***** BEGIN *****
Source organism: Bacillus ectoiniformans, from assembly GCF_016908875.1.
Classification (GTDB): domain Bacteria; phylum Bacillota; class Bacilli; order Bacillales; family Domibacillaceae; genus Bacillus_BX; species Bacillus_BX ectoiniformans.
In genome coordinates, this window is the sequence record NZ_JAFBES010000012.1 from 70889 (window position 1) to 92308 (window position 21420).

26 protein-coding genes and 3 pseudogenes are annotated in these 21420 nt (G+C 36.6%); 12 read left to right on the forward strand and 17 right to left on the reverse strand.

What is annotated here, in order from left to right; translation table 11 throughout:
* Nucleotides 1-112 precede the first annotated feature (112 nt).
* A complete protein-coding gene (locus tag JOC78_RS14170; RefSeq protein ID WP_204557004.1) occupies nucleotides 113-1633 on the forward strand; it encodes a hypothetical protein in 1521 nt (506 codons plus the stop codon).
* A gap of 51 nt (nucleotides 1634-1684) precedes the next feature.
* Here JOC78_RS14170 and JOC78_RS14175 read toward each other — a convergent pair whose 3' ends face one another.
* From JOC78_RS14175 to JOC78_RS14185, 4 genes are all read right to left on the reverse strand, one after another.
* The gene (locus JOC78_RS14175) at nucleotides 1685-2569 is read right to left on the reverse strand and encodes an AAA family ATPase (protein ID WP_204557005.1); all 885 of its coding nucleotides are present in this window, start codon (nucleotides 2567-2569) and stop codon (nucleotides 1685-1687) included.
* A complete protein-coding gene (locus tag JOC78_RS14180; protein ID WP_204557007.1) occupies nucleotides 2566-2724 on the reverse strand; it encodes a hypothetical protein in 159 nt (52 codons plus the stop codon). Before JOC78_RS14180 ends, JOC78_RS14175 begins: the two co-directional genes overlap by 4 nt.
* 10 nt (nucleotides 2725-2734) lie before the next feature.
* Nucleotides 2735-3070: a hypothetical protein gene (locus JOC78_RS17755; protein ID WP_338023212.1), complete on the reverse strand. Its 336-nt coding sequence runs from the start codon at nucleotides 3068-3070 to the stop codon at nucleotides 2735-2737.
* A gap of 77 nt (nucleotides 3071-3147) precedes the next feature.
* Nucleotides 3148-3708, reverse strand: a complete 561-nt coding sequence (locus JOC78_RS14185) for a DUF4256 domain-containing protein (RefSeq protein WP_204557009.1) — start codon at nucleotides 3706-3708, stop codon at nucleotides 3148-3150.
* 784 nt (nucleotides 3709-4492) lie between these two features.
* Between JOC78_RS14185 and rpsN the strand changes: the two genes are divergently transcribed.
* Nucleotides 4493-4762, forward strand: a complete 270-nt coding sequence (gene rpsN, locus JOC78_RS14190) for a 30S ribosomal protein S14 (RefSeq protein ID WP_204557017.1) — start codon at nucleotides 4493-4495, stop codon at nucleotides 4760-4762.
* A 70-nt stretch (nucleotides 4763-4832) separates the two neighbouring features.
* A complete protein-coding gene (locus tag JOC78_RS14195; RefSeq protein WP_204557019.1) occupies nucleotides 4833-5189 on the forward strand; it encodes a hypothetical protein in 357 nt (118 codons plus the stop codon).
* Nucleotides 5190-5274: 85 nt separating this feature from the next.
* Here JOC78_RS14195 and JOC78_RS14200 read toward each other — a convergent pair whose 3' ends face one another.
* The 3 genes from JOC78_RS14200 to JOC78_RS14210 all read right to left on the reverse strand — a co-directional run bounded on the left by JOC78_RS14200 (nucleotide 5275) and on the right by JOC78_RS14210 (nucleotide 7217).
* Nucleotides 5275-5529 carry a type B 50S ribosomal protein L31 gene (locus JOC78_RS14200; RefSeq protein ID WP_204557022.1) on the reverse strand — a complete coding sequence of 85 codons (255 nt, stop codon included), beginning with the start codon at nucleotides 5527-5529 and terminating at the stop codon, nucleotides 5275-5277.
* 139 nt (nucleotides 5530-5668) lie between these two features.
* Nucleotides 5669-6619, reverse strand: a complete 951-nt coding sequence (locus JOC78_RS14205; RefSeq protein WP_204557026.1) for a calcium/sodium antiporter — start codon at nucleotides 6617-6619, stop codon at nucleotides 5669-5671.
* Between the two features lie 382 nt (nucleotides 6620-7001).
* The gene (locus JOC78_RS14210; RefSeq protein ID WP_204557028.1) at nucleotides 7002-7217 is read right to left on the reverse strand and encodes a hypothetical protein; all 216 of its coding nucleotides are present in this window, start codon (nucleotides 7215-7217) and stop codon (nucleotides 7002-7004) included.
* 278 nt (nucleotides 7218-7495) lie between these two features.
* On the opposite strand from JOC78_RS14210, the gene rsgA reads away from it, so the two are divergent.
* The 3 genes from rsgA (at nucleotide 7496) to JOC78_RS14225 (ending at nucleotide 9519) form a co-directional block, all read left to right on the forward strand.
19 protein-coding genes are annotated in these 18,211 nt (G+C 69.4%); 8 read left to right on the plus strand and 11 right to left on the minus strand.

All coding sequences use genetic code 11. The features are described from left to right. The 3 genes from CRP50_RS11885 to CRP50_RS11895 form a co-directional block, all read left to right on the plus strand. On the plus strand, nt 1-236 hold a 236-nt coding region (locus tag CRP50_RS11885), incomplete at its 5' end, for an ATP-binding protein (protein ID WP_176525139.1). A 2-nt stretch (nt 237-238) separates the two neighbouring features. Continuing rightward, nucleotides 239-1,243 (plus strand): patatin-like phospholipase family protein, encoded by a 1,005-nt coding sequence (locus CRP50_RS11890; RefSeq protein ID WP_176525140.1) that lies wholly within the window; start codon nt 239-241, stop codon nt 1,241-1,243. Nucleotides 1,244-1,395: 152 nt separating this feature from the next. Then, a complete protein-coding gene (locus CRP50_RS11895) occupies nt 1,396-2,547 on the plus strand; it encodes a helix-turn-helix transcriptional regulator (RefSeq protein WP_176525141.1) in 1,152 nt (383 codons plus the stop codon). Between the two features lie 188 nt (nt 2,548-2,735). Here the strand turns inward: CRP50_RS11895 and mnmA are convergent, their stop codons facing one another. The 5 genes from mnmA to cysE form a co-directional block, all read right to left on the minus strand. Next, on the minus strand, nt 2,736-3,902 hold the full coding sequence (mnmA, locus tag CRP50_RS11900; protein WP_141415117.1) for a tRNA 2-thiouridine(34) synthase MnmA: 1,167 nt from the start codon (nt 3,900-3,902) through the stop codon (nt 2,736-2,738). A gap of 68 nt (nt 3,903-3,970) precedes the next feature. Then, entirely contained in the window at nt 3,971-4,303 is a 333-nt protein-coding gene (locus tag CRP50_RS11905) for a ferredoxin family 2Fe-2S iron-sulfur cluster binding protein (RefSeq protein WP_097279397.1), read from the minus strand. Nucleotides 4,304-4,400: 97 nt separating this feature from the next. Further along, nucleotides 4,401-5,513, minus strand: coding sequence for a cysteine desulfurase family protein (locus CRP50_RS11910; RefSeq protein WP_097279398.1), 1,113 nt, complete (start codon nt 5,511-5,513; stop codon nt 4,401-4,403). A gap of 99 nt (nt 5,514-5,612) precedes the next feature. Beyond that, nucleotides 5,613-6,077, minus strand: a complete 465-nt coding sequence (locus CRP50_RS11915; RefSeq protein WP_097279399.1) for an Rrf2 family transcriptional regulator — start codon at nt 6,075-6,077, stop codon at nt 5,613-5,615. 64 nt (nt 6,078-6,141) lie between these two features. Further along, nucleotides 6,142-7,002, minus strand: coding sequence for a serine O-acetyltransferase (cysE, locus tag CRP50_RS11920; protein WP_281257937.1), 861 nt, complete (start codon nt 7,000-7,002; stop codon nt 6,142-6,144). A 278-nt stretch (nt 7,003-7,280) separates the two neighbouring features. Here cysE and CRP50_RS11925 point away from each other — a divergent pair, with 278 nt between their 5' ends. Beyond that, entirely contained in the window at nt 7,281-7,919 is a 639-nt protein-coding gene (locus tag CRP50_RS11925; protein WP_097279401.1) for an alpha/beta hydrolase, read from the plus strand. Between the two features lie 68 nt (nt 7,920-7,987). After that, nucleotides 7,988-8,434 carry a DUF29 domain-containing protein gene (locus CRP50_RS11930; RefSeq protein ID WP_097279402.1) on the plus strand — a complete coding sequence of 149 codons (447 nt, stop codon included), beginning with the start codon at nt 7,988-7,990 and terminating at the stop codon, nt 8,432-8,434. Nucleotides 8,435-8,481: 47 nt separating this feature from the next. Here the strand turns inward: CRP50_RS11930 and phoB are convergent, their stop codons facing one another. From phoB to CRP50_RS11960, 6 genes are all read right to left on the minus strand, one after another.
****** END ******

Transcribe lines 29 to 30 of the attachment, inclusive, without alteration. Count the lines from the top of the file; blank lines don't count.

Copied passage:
* The gene (locus JOC78_RS14210; RefSeq protein ID WP_204557028.1) at nucleotides 7002-7217 is read right to left on the reverse strand and encodes a hypothetical protein; all 216 of its coding nucleotides are present in this window, start codon (nucleotides 7215-7217) and stop codon (nucleotides 7002-7004) included.
* 278 nt (nucleotides 7218-7495) lie between these two features.